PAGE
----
During all these periods of exile, Zion, the traditional name for Jerusalem, was never totally forgotten. This city, whatever name was used for it – whether Holy City, Jerusalem or City of David – was always at the focal point of Jewish prayer. Actually, Jerusalem is of importance for three great religions; it is the city built in the Jewish King David’s reign, the place where Jesus Christ was crucified, and the site of Mohammed’s legendary ascension into Heaven.
The Magen David (shield of David, or as it is more commonly known, the Star of David) is the symbol most commonly associated with Judaism today, but it is actually a relatively new Jewish symbol. It is supposed to represent the shape of King David’s shield (or perhaps the emblem on it), but there is really no support for that claim in any early rabbinic literature. For example, some note that the top triangle strives upward, toward G-d, while the lower triangle strives downward, toward the real world. Some note that the intertwining makes the triangles inseparable, like the Jewish people. Some say that the three sides represent the three types of Jews: Kohanim, Levites and Israel. While these theories are theologically interesting, they have little basis in historical fact. The symbol is a common one in the Middle East and North Africa, and is thought to bring good luck. It appears occasionally in early Jewish artwork, but never as an exclusively Jewish symbol. The nearest thing to an “official” Jewish symbol at the time was the menorah. In the middle ages, Jews often were required to wear badges to identify themselves as Jews, much as they were in Nazi Germany, but these Jewish badges were not always the familiar Magen David. In the 17th century, it became a popular practice to put Magen Davids on the outside of synagogues, to identify them as Jewish houses of worship in much the same way that a cross identified a Christian house of worship. The Magen David gained popularity as a symbol of Judaism when it was adopted as the emblem of the Zionist movement in 1897, but the symbol continued to be controversial for many years afterward. When the modern state of Israel was founded, there was much debate over whether this symbol should be used on the flag. Today, the Magen David is a universally recognized symbol of Jewry. It appears on the flag of the state of Israel.(Jewish Virtual Library)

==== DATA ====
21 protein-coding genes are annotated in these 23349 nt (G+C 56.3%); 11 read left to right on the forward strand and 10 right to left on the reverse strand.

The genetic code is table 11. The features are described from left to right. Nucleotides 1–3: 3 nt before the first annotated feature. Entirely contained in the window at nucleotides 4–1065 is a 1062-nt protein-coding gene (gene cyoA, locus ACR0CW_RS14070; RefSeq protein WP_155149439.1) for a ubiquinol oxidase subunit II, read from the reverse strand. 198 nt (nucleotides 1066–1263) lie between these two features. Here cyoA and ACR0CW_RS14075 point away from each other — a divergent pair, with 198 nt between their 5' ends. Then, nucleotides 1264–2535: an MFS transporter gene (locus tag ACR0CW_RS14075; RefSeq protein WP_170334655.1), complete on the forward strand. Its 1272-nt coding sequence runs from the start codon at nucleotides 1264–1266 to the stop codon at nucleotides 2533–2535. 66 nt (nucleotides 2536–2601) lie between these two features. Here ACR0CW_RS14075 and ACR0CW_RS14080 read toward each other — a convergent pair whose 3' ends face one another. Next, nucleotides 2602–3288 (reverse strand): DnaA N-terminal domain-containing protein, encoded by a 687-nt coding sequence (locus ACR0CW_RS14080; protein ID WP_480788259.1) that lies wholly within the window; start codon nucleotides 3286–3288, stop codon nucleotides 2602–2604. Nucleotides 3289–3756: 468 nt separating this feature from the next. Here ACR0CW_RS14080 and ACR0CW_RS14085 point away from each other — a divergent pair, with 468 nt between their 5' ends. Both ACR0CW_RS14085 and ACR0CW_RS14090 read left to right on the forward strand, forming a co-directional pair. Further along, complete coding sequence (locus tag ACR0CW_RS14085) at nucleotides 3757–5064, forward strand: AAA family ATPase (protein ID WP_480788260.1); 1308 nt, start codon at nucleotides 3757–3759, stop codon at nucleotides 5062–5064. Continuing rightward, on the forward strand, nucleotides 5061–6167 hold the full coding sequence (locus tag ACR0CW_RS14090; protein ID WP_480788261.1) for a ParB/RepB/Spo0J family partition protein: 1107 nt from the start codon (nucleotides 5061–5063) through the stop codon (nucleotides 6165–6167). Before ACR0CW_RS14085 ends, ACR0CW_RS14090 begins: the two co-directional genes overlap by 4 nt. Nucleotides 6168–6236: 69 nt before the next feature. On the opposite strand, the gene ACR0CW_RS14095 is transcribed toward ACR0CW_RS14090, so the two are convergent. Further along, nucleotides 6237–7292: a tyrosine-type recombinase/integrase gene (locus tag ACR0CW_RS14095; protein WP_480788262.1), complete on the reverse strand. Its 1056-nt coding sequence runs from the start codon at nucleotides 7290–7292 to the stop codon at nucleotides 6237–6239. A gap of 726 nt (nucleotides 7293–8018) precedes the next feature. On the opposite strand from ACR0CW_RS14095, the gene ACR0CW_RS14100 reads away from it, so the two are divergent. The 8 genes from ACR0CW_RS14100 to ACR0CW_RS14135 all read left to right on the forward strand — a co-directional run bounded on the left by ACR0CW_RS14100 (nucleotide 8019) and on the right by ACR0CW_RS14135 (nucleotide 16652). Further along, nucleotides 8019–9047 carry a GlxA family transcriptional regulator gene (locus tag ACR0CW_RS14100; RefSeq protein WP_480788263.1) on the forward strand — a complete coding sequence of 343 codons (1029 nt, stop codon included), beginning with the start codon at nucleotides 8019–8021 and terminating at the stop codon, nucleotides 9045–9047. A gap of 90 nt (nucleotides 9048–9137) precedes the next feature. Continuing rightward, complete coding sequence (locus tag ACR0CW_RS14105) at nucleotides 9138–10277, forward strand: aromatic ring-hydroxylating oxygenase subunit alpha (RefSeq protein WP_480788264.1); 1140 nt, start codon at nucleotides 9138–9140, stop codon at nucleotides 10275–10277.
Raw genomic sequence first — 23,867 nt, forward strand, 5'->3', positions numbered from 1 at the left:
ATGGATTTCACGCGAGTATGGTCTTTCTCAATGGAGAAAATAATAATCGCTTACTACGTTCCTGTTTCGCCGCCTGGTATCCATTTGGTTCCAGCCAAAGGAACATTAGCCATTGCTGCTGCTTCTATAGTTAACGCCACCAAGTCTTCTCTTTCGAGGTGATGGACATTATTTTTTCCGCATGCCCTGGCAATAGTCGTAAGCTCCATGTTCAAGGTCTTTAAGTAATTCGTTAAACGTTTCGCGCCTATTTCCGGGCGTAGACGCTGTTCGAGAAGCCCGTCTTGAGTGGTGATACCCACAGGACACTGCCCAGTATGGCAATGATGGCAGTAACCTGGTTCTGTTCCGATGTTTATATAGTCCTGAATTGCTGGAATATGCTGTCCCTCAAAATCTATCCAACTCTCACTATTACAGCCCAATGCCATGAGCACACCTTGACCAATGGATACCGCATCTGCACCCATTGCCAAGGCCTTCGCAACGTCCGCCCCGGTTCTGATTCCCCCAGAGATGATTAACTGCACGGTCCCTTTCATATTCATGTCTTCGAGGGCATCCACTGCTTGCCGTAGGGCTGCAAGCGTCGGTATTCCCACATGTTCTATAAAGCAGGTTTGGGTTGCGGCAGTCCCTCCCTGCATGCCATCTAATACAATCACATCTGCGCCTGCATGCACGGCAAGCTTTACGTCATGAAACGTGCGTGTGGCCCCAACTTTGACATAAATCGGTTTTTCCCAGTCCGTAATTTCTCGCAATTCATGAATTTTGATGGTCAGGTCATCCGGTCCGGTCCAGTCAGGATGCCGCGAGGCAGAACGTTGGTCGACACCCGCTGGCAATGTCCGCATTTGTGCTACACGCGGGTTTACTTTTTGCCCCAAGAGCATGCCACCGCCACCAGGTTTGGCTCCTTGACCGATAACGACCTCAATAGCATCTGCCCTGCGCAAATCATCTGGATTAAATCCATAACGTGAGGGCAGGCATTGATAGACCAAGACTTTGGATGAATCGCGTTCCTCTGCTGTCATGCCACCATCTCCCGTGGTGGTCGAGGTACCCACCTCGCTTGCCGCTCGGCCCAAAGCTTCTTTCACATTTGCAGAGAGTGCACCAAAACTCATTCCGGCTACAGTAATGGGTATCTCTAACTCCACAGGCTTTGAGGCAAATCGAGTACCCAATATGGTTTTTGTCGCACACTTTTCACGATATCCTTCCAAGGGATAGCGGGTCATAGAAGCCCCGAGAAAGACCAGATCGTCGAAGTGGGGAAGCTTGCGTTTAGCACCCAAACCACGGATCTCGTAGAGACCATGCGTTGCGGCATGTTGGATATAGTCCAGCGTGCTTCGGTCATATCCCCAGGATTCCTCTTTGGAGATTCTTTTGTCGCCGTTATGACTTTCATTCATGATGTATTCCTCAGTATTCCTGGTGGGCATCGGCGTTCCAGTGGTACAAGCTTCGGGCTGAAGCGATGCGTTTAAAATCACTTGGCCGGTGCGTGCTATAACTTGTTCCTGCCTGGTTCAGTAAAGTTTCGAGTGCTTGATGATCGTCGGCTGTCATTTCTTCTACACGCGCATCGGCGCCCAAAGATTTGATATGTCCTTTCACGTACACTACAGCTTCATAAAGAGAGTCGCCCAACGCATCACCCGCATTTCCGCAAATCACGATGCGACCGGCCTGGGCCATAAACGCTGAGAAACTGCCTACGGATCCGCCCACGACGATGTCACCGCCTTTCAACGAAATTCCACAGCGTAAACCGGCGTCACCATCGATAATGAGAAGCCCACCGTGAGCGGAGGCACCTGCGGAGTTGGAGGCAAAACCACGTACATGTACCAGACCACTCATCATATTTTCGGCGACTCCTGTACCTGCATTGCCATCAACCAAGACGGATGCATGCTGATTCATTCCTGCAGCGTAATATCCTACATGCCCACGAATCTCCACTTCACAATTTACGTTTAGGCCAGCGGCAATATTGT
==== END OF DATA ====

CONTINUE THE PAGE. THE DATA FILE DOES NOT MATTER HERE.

Kazimierz, tells a concise, typical Jewish history.
Kazimierz is a historical district of Kraków, Poland; best known for being home to a significant Jewish community from the 14th century on until the Holocaust in the Second World War.
Jews had played an important role in the Kraków regional economy since the end of 13th century, granted the freedom of worship, trade and travel in 1264. King Casimir III of Poland declared the two western suburbs of Kraków to be a new town named after him, Kazimierz in 1335. The Jewish community in Kraków had lived undisturbed alongside their Christian neighbours under the protective King Kazimierz III. In early 15th century some dogmatic clergy began to push for less official tolerance. Accusations of blood libel by a fanatic priest in Kraków led to riots against the Jews in 1407 even though the royal guard hastened to the rescue. Some Jews moved to the area, the oldest synagogue building standing in Poland was built in Kazimierz at around that time, either in 1407 or 1492, an Orthodox fortress synagogue called the Old Synagogue. In 1494 a disastrous fire destroyed a large part of Kraków. In 1495 the Polish king Jan I Olbracht transferred Krakow Jews to Kazimierz, which gave rise to its once bustling Jewish quarter and a major European center of the Diaspora for the next three centuries. With time it turned into virtually separate and self-governed Jewish Town, which became the main spiritual and cultural centre of Polish Jewry, represented only about one fifth of the geographical area of Kazimierz, but nearly half of its inhabitants. As refugees from all over Europe kept coming to find the safe haven here, its population reached 4,500 by 1630. The golden age of the Jewish Town came to an end in 1782, when the Austrian Emperor Joseph II disbanded the executive board that was chosen to run the autonomous Jewish community. In 1791, Kazimierz lost its status as a separate city and became a district of Kraków. The richer Jewish families quickly moved out of the overcrowded streets of eastern Kazimierz. Because of the injunction against travel on the Sabbath, however, most Jewish families stayed relatively close to the historic synagogues in the Old Town, maintaining Kazimierz’s reputation as a “Jewish district” long after the concept ceased to have any administrative meaning. In 1822, the walls were torn down, removing any physical reminder of the old borders between Jewish and Christian Kazimierz. By the 1930s, Kraków had 120 officially registered synagogues and prayer houses scattered across the city and much of Jewish intellectual life had moved to new centres like Podgórze. In March 1941 the German war administration forced all Krakow Jews to resettle in the newly created ghetto north of the Kazimierz area. The Nazis liquidated it only two years later on March 13, 1943. Most of the 17,000 ghetto inhabitants perished in the Nazi concentration camps, such as Auschwitz-Birkenau and Krakow’s Plaszow.